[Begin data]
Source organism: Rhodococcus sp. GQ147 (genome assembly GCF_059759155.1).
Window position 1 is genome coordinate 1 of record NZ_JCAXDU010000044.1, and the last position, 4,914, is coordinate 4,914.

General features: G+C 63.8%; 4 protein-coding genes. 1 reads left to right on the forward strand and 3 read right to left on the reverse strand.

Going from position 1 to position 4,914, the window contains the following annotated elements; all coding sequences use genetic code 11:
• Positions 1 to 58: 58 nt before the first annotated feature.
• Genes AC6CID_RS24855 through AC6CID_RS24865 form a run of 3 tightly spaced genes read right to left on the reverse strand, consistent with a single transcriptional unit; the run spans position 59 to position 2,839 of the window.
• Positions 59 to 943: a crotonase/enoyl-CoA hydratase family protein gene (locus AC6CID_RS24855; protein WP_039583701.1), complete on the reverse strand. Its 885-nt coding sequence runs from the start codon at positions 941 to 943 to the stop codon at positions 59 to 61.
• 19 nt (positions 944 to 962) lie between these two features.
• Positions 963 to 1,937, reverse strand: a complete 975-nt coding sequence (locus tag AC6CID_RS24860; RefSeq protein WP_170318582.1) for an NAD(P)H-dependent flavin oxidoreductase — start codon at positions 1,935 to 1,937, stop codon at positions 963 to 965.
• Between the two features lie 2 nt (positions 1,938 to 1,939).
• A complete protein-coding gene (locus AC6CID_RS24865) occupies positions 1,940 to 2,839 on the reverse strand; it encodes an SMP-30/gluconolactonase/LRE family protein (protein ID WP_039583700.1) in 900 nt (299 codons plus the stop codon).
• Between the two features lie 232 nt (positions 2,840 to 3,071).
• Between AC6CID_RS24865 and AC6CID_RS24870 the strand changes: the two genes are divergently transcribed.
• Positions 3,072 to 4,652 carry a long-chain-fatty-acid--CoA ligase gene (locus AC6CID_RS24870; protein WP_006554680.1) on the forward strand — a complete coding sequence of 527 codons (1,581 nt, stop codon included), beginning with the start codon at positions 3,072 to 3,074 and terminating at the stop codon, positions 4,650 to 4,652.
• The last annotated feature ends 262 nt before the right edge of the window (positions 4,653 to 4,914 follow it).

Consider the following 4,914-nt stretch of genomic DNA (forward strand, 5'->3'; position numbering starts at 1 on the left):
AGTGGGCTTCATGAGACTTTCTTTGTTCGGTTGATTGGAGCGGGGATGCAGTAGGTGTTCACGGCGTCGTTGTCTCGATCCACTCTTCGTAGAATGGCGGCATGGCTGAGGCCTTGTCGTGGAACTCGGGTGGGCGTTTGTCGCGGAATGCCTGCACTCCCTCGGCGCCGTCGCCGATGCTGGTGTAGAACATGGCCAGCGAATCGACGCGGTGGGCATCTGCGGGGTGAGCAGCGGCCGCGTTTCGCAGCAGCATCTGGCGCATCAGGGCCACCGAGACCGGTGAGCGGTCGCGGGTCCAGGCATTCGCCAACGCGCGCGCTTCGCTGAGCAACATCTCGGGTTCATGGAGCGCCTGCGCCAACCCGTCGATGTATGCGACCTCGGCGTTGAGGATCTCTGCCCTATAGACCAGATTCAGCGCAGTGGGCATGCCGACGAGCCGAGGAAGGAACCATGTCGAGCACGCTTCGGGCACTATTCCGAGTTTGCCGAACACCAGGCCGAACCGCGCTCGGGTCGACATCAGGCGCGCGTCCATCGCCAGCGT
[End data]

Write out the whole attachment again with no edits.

Source organism: Rhodococcus sp. GQ147 (genome assembly GCF_059759155.1).
Window position 1 is genome coordinate 1 of record NZ_JCAXDU010000044.1, and the last position, 4,914, is coordinate 4,914.

General features: G+C 63.8%; 4 protein-coding genes. 1 reads left to right on the forward strand and 3 read right to left on the reverse strand.

Going from position 1 to position 4,914, the window contains the following annotated elements; all coding sequences use genetic code 11:
• Positions 1 to 58: 58 nt before the first annotated feature.
• Genes AC6CID_RS24855 through AC6CID_RS24865 form a run of 3 tightly spaced genes read right to left on the reverse strand, consistent with a single transcriptional unit; the run spans position 59 to position 2,839 of the window.
• Positions 59 to 943: a crotonase/enoyl-CoA hydratase family protein gene (locus AC6CID_RS24855; protein WP_039583701.1), complete on the reverse strand. Its 885-nt coding sequence runs from the start codon at positions 941 to 943 to the stop codon at positions 59 to 61.
• 19 nt (positions 944 to 962) lie between these two features.
• Positions 963 to 1,937, reverse strand: a complete 975-nt coding sequence (locus tag AC6CID_RS24860; RefSeq protein WP_170318582.1) for an NAD(P)H-dependent flavin oxidoreductase — start codon at positions 1,935 to 1,937, stop codon at positions 963 to 965.
• Between the two features lie 2 nt (positions 1,938 to 1,939).
• A complete protein-coding gene (locus AC6CID_RS24865) occupies positions 1,940 to 2,839 on the reverse strand; it encodes an SMP-30/gluconolactonase/LRE family protein (protein ID WP_039583700.1) in 900 nt (299 codons plus the stop codon).
• Between the two features lie 232 nt (positions 2,840 to 3,071).
• Between AC6CID_RS24865 and AC6CID_RS24870 the strand changes: the two genes are divergently transcribed.
• Positions 3,072 to 4,652 carry a long-chain-fatty-acid--CoA ligase gene (locus AC6CID_RS24870; protein WP_006554680.1) on the forward strand — a complete coding sequence of 527 codons (1,581 nt, stop codon included), beginning with the start codon at positions 3,072 to 3,074 and terminating at the stop codon, positions 4,650 to 4,652.
• The last annotated feature ends 262 nt before the right edge of the window (positions 4,653 to 4,914 follow it).

Consider the following 4,914-nt stretch of genomic DNA (forward strand, 5'->3'; position numbering starts at 1 on the left):
AGTGGGCTTCATGAGACTTTCTTTGTTCGGTTGATTGGAGCGGGGATGCAGTAGGTGTTCACGGCGTCGTTGTCTCGATCCACTCTTCGTAGAATGGCGGCATGGCTGAGGCCTTGTCGTGGAACTCGGGTGGGCGTTTGTCGCGGAATGCCTGCACTCCCTCGGCGCCGTCGCCGATGCTGGTGTAGAACATGGCCAGCGAATCGACGCGGTGGGCATCTGCGGGGTGAGCAGCGGCCGCGTTTCGCAGCAGCATCTGGCGCATCAGGGCCACCGAGACCGGTGAGCGGTCGCGGGTCCAGGCATTCGCCAACGCGCGCGCTTCGCTGAGCAACATCTCGGGTTCATGGAGCGCCTGCGCCAACCCGTCGATGTATGCGACCTCGGCGTTGAGGATCTCTGCCCTATAGACCAGATTCAGCGCAGTGGGCATGCCGACGAGCCGAGGAAGGAACCATGTCGAGCACGCTTCGGGCACTATTCCGAGTTTGCCGAACACCAGGCCGAACCGCGCTCGGGTCGACATCAGGCGCGCGTCCATCGCCAGCGT